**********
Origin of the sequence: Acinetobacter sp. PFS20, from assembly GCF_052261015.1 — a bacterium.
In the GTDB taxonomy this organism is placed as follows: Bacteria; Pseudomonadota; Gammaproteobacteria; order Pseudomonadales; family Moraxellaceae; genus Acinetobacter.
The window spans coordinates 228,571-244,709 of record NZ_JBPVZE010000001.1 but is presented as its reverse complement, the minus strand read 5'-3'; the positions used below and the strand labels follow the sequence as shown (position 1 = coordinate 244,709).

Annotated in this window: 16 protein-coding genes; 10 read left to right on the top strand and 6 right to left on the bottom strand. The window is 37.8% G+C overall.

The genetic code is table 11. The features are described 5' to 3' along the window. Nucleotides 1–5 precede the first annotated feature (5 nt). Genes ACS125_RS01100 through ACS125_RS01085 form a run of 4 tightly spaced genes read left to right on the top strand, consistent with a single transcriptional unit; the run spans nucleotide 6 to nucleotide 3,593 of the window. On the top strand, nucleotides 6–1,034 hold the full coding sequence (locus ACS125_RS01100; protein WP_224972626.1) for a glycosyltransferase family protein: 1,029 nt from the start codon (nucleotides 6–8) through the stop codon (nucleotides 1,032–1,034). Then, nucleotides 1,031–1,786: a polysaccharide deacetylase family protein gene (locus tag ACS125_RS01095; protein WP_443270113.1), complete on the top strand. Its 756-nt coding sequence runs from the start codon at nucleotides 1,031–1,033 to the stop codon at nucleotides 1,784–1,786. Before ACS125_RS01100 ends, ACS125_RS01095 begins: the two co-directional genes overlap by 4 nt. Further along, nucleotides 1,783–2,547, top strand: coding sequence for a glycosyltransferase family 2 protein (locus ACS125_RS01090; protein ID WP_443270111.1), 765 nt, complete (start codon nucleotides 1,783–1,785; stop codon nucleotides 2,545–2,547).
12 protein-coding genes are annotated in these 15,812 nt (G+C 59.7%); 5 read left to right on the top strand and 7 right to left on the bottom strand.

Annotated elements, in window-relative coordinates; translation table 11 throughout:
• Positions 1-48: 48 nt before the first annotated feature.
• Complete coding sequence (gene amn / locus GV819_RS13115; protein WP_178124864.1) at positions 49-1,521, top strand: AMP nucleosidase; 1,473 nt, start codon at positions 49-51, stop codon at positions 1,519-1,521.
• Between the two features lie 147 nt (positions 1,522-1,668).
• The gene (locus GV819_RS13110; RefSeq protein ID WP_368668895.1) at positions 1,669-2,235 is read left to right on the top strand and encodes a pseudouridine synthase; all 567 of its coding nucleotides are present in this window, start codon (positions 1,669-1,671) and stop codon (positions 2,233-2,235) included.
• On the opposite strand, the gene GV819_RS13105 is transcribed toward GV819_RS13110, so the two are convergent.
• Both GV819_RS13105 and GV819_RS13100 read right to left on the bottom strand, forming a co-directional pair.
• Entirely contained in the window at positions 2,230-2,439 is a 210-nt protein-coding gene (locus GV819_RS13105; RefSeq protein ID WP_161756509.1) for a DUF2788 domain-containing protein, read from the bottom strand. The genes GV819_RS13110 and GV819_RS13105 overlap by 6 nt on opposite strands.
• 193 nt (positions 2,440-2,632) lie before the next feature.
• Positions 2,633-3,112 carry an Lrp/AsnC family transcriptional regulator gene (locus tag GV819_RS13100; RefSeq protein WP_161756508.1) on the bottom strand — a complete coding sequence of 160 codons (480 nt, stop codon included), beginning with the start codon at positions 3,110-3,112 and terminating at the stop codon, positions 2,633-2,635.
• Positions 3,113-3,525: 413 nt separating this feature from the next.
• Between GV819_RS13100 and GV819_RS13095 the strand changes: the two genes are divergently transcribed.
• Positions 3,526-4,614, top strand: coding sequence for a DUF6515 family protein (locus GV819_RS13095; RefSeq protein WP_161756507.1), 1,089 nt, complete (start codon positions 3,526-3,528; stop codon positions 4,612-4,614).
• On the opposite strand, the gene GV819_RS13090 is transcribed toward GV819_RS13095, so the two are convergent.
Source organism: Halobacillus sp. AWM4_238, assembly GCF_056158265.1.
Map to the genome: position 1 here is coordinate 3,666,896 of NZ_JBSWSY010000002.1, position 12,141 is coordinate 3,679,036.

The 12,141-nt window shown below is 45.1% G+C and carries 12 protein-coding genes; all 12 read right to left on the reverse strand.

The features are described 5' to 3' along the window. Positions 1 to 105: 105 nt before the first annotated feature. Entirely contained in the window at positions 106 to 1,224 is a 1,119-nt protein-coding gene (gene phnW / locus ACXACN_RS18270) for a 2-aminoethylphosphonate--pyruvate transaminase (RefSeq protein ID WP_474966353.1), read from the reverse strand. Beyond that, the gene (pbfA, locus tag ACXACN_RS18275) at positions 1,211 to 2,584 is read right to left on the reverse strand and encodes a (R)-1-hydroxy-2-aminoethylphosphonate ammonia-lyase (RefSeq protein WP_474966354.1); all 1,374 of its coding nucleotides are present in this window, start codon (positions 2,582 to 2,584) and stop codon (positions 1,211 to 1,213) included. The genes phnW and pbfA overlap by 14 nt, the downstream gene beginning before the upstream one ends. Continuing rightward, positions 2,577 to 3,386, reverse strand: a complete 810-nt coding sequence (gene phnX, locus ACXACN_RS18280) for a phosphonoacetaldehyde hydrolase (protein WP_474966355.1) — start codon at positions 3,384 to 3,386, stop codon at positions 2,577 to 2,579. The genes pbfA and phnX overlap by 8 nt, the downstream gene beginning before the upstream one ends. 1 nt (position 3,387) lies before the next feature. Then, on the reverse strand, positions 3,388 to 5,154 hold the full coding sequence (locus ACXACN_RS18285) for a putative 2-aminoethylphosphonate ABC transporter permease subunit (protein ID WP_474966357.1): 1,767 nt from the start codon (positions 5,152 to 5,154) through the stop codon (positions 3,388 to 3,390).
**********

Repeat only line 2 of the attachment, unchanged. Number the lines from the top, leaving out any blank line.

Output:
In the GTDB taxonomy this organism is placed as follows: Bacteria; Pseudomonadota; Gammaproteobacteria; order Pseudomonadales; family Moraxellaceae; genus Acinetobacter.